Johannes Fog A/S improves customer service through streamlined product range

Lumberyard and hardware chain Johannes Fog has streamlined its product range to reflect the needs of its customers – the so-called ‘attractive range’. Ongoing monitoring and focus on customer behavior ensures that it remains ‘attractive’.

Johannes Fog A/S has taken a major strategic leap forward, bolstering its competitiveness in a cutthroat market. The chain consists of ten stores which previously managed their own stock, procurement and product range in excess of 25,000 products. The product range is now standardized so all the stores stock the same products, and it turns out that the attractive (and profitable) product range is less than 14,000 products.


Buying pattern insight

“We ran a double ABC analysis of our product flow using ABC Analyzer which gave us a detailed picture of our customers’ buying patterns. With it we mapped our high- and low-demand products. We discovered that we stocked lots of products with the same function, but maybe one had a red handle while another had a green one,” says purchasing manager Michael Jensen, who adds:

“We have now established a streamlined product range reflecting actual customer needs.”

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At the same time, it has made it a lot easier for us to streamline our delivery service, so that we now service our trade customers before 9.00 a.m. from four of our ten store warehouses. This means better use of our trucks and a downscaling of our truck fleet from 27 to 25 vehicles.


Centrally managed local warehouses

The chain continues to operate with local warehouses in all ten stores, all of which stock the same product range. However, the product flow is different in the ten stores. The customers buy different products, different quantities and with different frequency in the ten stores. With the help of ABC Analyzer, the company has therefore designed different inventory levels and composition to match the different needs of the stores.

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“Management of the individual warehouses and procurement is now based on data from ABC Analyzer which we manage centrally,” explains Michael Jensen. Using the ABC model, the company performs monthly analyzes of how much and how often the individual products are sold in the individual stores. This creates the basis for a store-specific procurement plan so the company comes as close as possible to achieving optimal inventory levels at its tens stores.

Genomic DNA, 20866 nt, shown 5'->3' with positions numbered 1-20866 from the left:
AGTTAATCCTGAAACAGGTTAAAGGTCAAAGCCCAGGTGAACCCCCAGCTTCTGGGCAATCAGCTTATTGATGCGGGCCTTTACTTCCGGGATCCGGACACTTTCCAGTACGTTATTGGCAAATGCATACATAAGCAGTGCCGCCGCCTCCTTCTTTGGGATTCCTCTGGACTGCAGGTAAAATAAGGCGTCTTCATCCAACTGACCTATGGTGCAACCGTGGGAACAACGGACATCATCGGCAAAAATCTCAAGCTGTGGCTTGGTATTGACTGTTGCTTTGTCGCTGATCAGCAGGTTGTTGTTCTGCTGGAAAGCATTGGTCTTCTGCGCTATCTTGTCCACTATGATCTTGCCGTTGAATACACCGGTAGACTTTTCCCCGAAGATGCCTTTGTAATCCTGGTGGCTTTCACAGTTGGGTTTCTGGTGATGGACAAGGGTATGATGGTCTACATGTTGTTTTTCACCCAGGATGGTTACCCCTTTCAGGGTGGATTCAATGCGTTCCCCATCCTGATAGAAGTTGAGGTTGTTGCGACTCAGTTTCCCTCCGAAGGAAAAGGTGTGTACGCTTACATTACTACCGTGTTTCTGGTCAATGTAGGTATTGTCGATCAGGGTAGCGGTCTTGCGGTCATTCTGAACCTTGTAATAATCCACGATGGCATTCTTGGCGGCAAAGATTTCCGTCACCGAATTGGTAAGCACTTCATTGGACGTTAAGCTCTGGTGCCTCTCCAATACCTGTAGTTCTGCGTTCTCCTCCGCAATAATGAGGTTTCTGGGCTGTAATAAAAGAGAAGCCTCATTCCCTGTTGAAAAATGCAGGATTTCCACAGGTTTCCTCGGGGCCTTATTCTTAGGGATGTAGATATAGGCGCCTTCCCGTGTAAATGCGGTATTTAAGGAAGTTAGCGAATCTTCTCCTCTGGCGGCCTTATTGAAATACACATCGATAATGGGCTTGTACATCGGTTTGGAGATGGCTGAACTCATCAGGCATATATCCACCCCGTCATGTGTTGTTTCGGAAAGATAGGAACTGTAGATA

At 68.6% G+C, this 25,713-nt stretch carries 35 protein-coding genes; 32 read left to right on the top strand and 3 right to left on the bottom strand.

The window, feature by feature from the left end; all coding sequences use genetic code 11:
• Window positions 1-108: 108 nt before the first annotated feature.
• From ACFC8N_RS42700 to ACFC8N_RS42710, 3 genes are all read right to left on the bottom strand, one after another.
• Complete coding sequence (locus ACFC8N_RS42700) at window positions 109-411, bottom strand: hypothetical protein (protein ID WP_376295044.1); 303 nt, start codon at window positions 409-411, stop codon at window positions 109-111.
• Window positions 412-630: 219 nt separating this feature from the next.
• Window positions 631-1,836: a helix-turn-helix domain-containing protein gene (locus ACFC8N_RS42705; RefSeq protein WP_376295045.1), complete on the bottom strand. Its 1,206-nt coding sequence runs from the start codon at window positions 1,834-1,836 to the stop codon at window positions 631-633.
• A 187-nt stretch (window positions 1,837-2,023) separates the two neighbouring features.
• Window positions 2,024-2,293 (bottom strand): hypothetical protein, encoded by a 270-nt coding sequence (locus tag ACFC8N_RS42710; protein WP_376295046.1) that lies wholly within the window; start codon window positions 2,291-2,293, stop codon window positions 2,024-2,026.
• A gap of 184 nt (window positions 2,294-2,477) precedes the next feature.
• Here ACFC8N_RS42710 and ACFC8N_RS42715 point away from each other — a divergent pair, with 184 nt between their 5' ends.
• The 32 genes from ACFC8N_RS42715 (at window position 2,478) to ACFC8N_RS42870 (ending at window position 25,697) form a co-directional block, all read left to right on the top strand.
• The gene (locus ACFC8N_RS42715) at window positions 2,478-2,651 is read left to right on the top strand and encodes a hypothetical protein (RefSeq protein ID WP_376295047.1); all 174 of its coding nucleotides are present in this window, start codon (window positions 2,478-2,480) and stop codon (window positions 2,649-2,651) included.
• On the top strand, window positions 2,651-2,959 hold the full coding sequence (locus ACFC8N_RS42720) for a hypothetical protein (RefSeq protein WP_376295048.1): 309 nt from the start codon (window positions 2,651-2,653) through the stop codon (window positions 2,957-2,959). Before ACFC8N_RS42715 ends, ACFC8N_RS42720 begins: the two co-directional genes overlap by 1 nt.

“In the past, procurement planning was decentralized, manual and based on a gut feeling. Gut feelings are all very well, but they are even better when backed up by reliable data,” says Michael Jensen.


Balancing supply and demand

Ongoing monitoring of the attractive product range ensures that customers never go away empty-handed when shopping for a specific product. Or put another way, Johannes Fog’s strategic use of ABC Analyzer ensures a continual balance between supply and demand.

“This is achieved without tying up more capital in stock, mind you. We’re just more accurate and in tune with customer requirements,” says Michael Jensen.

“The foundation of every business rests on customer demand for goods or services, and the ability to convert orders into specific deliveries should be a key focus area for all businesses. In the real world, however, many companies struggle to maintain the ‘attractive product range’. The attractive product range is characterized by being carefully planned to match customer demand. We live in a dynamic world where demand is constantly changing, which is why it’s important to keep a close eye on product flow and on how the attractive product range is developing so it stays that way,” says Søren Sofus Petersen, CEO of ABC Softwork. The reverse scenario is all too familiar: A bigger product range achieves a lower turnover rate, which in turn results in increased inventory levels. It is the same as an imbalance between supply and demand, which is never good for a business.


Brief facts about the ABC project at Johannes Fog

Johannes Fog A/S wanted to establish a common basic product range throughout its ten stores. The aim was to ensure that customers did not leave empty-handed and that they would always find the desired product without the company having to tie up more capital in stock. A further goal was to streamline customer delivery and to deliver to trade customers before 9.00 a.m.

A thorough overhaul of the product range, which was reduced from over 25,000 to less than 14,000 product codes. The company then introduced a new process with ongoing product flow, profitability and automatic procurement planning analyzes for each of the ten store warehouses.

The attractive product range ensures improved service, fewer returns, improved use of trucks, unchanged or reduced tied-up capital and better synchronization of customer supply and demand – resulting in improved competitiveness.